Taming the beast that is financial reporting data (part 2)
In the first part of this series we looked at the sources of financial data that your business generates, how to see them, and most importantly how to understand some of the errors that are inherent within it. In this post, we'll dive into analyzing your data to understand how you can derive information from it. We'll also touch on the presentation of this information in financial reports.
The haloed ground of information salvation is what you're after. It is what will help you drive higher gross margins, lower your wasted product and drive greater efficiencies out of your workforce. In the end, organization with your data and financial reporting will enable you to not only make more money, but sleep better at night.
Learn more: If wrangling financial reporting for your business keeps you up at night, give us a call at (844) 413-6287.
Managing and understanding your financial data requires a multi-staged approach, with constant process improvement at its heart. The second step is: analyzing your data.
Analyzing data from financial reports
To analyze your financial data you must understand that there is value in the information you'll derive from the data your business produces. Sometimes, however, getting to that information can be very difficult if you don't have the right tools. That's why Focused Energy is here, to help you - for free! We have the Financial Analysis Super Awesome Tool Set P9230498X (I know, it's a mouthful) which anyone can use to start pulling information out of their data.
The first step in analyzing your data is to make sure that your data is going to the correct place (i.e. your chart of accounts). Then, know the important financial reports to understand and how to read the information. The final step is completed by being able to pull that information apart to get to the nuggets of knowledge which helps you transform your decision making.
Once you are able to really understand the financial data that your business produces and the information inherent within it, you can use that knowledge to transform the way you're modeling your business. You can leverage this knowledge to create a more detailed, accurate, and informative financial model, which you can use to help raise money for your business.
Chart of accounts
The first step in analyzing your financial data is to ensure that you have the correct accounts set up to allocate revenues and expenses. The reason you want to ensure your accounts are set up correctly is so that you can pull apart the information and figure out where you're making money, and where you're losing money.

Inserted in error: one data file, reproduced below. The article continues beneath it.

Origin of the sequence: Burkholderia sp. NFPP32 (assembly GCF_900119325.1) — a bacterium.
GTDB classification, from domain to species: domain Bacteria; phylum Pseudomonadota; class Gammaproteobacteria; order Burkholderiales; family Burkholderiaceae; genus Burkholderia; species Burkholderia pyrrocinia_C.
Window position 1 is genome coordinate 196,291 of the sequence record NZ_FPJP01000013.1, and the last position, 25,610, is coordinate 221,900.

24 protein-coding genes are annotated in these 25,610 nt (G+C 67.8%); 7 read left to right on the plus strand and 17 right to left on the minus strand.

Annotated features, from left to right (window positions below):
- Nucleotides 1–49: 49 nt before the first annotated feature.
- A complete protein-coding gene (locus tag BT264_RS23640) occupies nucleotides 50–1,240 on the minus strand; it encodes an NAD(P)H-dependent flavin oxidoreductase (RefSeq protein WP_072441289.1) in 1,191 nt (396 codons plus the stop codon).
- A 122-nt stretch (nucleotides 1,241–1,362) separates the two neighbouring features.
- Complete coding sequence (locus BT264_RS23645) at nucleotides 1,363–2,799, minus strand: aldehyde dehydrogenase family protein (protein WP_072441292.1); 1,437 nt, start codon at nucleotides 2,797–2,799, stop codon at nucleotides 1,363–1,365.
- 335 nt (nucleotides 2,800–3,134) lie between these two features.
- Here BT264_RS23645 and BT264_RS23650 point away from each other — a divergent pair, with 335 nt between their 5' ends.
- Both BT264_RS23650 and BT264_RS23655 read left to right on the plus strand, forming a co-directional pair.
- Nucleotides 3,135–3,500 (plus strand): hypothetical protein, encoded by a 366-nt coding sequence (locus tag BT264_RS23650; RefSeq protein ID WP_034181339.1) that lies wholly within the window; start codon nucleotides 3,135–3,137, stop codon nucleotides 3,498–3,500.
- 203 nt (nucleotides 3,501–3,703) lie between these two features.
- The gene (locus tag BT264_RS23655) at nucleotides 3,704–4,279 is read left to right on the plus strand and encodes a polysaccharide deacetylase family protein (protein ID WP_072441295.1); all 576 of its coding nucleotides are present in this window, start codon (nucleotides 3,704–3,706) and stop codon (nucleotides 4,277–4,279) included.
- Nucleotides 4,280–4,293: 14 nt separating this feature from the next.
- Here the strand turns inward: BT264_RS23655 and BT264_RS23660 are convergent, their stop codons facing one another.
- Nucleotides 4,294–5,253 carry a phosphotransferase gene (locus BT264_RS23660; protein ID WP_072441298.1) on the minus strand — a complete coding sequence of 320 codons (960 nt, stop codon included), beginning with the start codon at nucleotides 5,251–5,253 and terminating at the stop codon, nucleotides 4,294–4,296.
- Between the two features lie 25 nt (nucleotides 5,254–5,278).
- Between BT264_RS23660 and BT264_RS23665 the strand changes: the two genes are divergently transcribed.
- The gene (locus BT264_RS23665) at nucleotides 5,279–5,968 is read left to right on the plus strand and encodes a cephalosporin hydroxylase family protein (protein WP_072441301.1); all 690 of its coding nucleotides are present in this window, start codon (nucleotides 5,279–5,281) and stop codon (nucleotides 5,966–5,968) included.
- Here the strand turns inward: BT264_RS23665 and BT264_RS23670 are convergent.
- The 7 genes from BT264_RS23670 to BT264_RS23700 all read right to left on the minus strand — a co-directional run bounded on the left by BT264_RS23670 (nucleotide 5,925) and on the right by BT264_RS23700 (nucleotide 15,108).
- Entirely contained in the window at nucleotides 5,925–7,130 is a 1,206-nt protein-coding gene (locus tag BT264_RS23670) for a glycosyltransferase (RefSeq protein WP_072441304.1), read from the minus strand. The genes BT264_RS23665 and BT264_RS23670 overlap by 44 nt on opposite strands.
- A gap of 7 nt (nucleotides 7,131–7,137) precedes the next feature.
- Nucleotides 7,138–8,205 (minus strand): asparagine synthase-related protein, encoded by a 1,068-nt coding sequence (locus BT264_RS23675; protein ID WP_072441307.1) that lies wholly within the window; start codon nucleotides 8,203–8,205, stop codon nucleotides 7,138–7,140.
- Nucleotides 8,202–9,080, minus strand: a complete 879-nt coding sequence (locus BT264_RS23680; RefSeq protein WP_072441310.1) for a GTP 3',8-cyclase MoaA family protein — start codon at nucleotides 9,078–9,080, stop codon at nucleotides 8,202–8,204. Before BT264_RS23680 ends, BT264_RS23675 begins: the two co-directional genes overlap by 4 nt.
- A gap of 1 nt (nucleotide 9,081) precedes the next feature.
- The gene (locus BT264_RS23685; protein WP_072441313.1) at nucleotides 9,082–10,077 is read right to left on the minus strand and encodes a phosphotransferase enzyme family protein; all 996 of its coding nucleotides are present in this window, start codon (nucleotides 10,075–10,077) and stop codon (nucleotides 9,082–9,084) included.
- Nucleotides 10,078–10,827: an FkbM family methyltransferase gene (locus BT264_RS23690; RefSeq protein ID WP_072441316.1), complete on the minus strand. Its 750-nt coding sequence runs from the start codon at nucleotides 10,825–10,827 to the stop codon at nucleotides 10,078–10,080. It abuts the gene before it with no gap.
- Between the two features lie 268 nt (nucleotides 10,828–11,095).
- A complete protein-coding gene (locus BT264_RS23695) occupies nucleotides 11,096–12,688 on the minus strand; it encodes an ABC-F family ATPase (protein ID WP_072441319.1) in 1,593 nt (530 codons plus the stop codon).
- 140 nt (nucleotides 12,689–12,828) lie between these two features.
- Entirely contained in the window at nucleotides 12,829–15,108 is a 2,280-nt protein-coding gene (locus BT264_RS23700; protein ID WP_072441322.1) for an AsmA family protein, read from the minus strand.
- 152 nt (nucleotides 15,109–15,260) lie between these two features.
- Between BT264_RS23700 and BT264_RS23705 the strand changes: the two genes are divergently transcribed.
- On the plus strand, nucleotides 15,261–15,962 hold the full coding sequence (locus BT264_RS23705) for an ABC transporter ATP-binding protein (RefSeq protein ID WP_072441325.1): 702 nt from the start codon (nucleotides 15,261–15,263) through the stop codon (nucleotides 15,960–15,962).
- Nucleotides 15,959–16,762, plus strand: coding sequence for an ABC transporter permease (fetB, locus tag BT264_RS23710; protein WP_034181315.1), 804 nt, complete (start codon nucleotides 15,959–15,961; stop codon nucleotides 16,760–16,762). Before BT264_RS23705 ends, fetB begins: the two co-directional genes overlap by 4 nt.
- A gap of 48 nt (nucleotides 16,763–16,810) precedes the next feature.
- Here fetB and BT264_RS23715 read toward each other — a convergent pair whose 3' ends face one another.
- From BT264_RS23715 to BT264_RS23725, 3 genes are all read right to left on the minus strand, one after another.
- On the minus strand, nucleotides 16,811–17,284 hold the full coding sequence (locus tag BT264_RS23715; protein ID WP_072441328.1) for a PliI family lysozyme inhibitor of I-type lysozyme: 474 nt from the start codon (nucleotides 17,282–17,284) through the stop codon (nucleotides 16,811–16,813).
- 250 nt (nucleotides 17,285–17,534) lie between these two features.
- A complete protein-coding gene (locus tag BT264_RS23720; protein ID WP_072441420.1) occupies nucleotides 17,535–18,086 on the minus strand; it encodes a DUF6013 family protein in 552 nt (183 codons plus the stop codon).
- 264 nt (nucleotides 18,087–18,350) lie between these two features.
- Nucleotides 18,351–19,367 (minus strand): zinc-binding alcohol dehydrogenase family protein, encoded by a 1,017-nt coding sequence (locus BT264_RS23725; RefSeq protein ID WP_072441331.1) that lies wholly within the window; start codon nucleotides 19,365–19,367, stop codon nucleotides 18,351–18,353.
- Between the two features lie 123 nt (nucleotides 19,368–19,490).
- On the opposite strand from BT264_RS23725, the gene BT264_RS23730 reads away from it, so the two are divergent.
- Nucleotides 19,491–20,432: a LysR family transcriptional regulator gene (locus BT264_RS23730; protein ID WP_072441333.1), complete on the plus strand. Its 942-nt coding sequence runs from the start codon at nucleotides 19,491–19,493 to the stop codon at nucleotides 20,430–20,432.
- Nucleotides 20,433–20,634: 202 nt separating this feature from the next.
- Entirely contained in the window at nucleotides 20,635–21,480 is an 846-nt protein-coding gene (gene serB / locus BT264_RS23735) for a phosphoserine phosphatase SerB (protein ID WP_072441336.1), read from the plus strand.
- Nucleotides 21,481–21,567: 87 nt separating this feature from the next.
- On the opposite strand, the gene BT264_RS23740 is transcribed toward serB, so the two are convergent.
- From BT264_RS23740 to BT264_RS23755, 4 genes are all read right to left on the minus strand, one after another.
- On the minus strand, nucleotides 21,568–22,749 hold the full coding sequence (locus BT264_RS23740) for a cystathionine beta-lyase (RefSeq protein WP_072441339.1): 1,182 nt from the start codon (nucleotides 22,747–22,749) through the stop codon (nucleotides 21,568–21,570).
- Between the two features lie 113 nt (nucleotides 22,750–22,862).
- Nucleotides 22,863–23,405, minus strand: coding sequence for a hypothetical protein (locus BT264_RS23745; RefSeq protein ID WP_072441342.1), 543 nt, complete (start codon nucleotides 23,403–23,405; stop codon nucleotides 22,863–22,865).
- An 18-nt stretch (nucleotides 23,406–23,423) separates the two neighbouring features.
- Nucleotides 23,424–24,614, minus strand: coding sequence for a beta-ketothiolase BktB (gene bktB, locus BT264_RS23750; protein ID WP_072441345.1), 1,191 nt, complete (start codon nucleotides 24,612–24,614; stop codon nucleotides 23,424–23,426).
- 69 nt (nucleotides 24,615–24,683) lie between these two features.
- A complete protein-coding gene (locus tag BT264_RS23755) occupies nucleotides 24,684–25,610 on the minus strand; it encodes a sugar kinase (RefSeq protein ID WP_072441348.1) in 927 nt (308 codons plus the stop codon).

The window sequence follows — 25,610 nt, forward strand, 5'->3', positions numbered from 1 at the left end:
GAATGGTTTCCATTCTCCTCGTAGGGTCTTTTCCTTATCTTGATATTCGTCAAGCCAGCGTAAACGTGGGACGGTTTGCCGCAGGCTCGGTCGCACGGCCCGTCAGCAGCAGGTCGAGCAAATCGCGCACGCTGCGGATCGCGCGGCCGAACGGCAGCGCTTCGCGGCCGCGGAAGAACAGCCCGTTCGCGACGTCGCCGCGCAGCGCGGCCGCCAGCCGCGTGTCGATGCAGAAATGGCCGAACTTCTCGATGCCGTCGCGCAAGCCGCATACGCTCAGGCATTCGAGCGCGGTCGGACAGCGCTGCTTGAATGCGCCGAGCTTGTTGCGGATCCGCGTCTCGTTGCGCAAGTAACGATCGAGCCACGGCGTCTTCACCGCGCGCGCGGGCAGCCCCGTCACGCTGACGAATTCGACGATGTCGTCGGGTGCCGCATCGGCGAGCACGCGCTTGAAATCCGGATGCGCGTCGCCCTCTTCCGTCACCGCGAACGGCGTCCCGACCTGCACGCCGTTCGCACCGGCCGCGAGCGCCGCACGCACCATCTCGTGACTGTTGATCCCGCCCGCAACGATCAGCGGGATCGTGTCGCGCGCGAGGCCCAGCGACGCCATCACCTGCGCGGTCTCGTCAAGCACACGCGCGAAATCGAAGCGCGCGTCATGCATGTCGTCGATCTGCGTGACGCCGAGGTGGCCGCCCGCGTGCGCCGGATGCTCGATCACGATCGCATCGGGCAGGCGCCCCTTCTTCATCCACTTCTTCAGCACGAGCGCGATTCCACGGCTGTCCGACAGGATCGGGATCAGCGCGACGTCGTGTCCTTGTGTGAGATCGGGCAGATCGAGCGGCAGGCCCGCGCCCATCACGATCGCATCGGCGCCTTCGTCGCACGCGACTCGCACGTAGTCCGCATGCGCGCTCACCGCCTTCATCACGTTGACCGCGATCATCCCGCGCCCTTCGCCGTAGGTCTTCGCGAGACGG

Your revenues should be set up so that they accurately represent the work you're doing for your clients. Each section of your business should have its own revenue line such as services (possibly split by subsections of service work), software as a service (SaaS), etc.
Cost of goods sold (COGS)
As with your revenues, your COGS should be reflective of the costs that it takes to deliver your product, services or software. Be sure you allocate any of your personnel costs, whose work is directly related to your product, as well as delineating between service based and SaaS based COGS.
You should generally split your operating expenses into one of three categories:
1. General and administrative (G&A)
- This category is a bit of a "catch-all." Anything which cannot be allocated to sales and marketing or research and development (R&D) should go here. Some of the following expenses are commonly categorized as G&A:
- Certain dues and subscriptions
- Salaries and payroll taxes
2. Sales and marketing
- This category is related to any expenses directly attributed to your sales and marketing efforts such as:
- Salesforce or other customer relationship management (CRM) tools
3. Research and development (R&D)
- This category is related to any expenses directly attributed to research and development or engineering efforts like:
- Software development
- Engineering dues and subscriptions
- Hosting fees for your development environment
Financial reports and seeing your data
The financial reporting that your business produces is key to being able to make the correct decisions. Every report that you use should be time sequenced by month, so that you can see the amounts and trends properly. Breaking your financial reports out by month will enable you to see if you have properly recognized your revenues and expenses. The reports that you'll be sure you want to understand fully are as follows:
- Profit and loss
- Profit and loss detail
- Balance sheet
- Accounts payable (A/P) detail
- Accounts receivable (A/R) detail
Profit and loss summary (P&L summary)
The profit and loss summary financial report will show you a summary, by month, of each category of revenue and expense that you earned or incurred.